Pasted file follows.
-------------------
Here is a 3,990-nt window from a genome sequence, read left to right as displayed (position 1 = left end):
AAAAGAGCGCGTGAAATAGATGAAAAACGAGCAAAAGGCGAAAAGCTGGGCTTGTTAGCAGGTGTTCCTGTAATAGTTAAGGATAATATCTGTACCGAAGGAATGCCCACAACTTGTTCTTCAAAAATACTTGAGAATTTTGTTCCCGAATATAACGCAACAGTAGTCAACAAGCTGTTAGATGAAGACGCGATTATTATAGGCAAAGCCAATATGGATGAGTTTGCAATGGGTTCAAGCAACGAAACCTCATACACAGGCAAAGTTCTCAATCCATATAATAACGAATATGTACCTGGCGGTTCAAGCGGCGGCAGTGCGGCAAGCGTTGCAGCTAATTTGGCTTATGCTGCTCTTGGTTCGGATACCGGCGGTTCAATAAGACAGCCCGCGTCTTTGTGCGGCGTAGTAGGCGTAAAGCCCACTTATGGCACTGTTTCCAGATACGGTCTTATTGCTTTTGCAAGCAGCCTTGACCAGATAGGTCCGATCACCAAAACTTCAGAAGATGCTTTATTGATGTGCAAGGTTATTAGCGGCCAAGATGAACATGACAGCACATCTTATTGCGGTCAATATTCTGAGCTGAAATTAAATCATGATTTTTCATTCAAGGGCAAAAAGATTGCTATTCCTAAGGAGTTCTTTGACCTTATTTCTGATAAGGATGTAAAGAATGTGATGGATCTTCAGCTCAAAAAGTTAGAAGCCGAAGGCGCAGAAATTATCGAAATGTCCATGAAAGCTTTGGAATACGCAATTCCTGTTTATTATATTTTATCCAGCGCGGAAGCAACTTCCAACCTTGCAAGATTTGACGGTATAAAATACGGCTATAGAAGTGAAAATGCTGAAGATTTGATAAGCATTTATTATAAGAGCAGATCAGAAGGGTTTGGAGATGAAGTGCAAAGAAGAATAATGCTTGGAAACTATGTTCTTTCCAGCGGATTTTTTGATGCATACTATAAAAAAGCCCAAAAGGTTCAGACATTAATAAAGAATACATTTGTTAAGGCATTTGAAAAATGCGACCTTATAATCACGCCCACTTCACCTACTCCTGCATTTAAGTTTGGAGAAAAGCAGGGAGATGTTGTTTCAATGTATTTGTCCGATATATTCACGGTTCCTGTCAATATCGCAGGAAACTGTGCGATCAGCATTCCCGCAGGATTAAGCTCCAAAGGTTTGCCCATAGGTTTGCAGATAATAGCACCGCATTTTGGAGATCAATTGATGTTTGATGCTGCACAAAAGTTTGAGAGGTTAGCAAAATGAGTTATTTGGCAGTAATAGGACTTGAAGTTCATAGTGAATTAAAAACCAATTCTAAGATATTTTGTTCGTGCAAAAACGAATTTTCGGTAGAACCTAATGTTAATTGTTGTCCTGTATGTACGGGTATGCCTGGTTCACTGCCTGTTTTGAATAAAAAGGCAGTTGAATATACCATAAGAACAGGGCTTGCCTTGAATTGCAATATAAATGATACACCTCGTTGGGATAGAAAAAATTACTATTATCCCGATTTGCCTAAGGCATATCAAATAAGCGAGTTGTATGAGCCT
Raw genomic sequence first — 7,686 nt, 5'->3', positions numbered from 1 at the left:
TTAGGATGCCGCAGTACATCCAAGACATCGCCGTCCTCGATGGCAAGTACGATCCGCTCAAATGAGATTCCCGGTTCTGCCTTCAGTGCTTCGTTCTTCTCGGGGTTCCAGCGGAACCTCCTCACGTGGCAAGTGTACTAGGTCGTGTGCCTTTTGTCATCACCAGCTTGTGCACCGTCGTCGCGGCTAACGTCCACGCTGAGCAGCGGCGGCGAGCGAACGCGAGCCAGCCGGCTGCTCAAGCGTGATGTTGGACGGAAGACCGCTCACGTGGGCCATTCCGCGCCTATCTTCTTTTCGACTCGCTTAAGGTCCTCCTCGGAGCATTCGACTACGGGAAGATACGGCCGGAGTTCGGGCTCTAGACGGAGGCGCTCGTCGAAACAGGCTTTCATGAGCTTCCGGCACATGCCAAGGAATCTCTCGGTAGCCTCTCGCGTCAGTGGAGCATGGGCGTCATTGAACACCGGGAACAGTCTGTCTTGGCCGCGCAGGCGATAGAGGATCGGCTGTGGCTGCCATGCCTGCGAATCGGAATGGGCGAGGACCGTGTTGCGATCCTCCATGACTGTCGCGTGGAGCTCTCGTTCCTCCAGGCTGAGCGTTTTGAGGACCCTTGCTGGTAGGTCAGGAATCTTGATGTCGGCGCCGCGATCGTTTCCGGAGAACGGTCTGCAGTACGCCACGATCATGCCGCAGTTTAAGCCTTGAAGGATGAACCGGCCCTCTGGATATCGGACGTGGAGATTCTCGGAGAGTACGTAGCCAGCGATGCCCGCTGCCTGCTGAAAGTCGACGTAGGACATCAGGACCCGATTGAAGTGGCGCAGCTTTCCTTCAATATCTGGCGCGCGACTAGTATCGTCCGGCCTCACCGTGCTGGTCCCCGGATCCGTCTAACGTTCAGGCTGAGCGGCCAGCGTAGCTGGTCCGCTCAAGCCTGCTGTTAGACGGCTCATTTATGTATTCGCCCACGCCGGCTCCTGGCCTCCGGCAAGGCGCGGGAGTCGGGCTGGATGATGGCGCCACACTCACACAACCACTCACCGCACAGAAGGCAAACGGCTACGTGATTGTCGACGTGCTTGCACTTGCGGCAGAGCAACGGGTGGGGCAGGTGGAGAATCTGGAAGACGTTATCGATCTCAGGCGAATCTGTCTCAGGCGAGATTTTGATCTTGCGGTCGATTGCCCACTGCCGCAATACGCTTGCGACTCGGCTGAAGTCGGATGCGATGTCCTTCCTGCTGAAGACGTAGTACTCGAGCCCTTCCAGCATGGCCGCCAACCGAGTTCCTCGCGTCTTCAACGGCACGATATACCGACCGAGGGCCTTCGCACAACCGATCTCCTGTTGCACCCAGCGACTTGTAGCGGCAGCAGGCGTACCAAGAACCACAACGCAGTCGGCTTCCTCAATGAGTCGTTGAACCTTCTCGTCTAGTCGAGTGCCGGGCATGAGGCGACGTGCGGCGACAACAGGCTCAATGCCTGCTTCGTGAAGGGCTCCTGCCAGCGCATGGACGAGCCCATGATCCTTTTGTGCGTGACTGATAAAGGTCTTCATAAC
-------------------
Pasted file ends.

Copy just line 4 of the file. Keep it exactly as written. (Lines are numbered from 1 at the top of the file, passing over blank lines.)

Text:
TTAGGATGCCGCAGTACATCCAAGACATCGCCGTCCTCGATGGCAAGTACGATCCGCTCAAATGAGATTCCCGGTTCTGCCTTCAGTGCTTCGTTCTTCTCGGGGTTCCAGCGGAACCTCCTCACGTGGCAAGTGTACTAGGTCGTGTGCCTTTTGTCATCACCAGCTTGTGCACCGTCGTCGCGGCTAACGTCCACGCTGAGCAGCGGCGGCGAGCGAACGCGAGCCAGCCGGCTGCTCAAGCGTGATGTTGGACGGAAGACCGCTCACGTGGGCCATTCCGCGCCTATCTTCTTTTCGACTCGCTTAAGGTCCTCCTCGGAGCATTCGACTACGGGAAGATACGGCCGGAGTTCGGGCTCTAGACGGAGGCGCTCGTCGAAACAGGCTTTCATGAGCTTCCGGCACATGCCAAGGAATCTCTCGGTAGCCTCTCGCGTCAGTGGAGCATGGGCGTCATTGAACACCGGGAACAGTCTGTCTTGGCCGCGCAGGCGATAGAGGATCGGCTGTGGCTGCCATGCCTGCGAATCGGAATGGGCGAGGACCGTGTTGCGATCCTCCATGACTGTCGCGTGGAGCTCTCGTTCCTCCAGGCTGAGCGTTTTGAGGACCCTTGCTGGTAGGTCAGGAATCTTGATGTCGGCGCCGCGATCGTTTCCGGAGAACGGTCTGCAGTACGCCACGATCATGCCGCAGTTTAAGCCTTGAAGGATGAACCGGCCCTCTGGATATCGGACGTGGAGATTCTCGGAGAGTACGTAGCCAGCGATGCCCGCTGCCTGCTGAAAGTCGACGTAGGACATCAGGACCCGATTGAAGTGGCGCAGCTTTCCTTCAATATCTGGCGCGCGACTAGTATCGTCCGGCCTCACCGTGCTGGTCCCCGGATCCGTCTAACGTTCAGGCTGAGCGGCCAGCGTAGCTGGTCCGCTCAAGCCTGCTGTTAGACGGCTCATTTATGTATTCGCCCACGCCGGCTCCTGGCCTCCGGCAAGGCGCGGGAGTCGGGCTGGATGATGGCGCCACACTCACACAACCACTCACCGCACAGAAGGCAAACGGCTACGTGATTGTCGACGTGCTTGCACTTGCGGCAGAGCAACGGGTGGGGCAGGTGGAGAATCTGGAAGACGTTATCGATCTCAGGCGAATCTGTCTCAGGCGAGATTTTGATCTTGCGGTCGATTGCCCACTGCCGCAATACGCTTGCGACTCGGCTGAAGTCGGATGCGATGTCCTTCCTGCTGAAGACGTAGTACTCGAGCCCTTCCAGCATGGCCGCCAACCGAGTTCCTCGCGTCTTCAACGGCACGATATACCGACCGAGGGCCTTCGCACAACCGATCTCCTGTTGCACCCAGCGACTTGTAGCGGCAGCAGGCGTACCAAGAACCACAACGCAGTCGGCTTCCTCAATGAGTCGTTGAACCTTCTCGTCTAGTCGAGTGCCGGGCATGAGGCGACGTGCGGCGACAACAGGCTCAATGCCTGCTTCGTGAAGGGCTCCTGCCAGCGCATGGACGAGCCCATGATCCTTTTGTGCGTGACTGATAAAGGTCTTCATAAC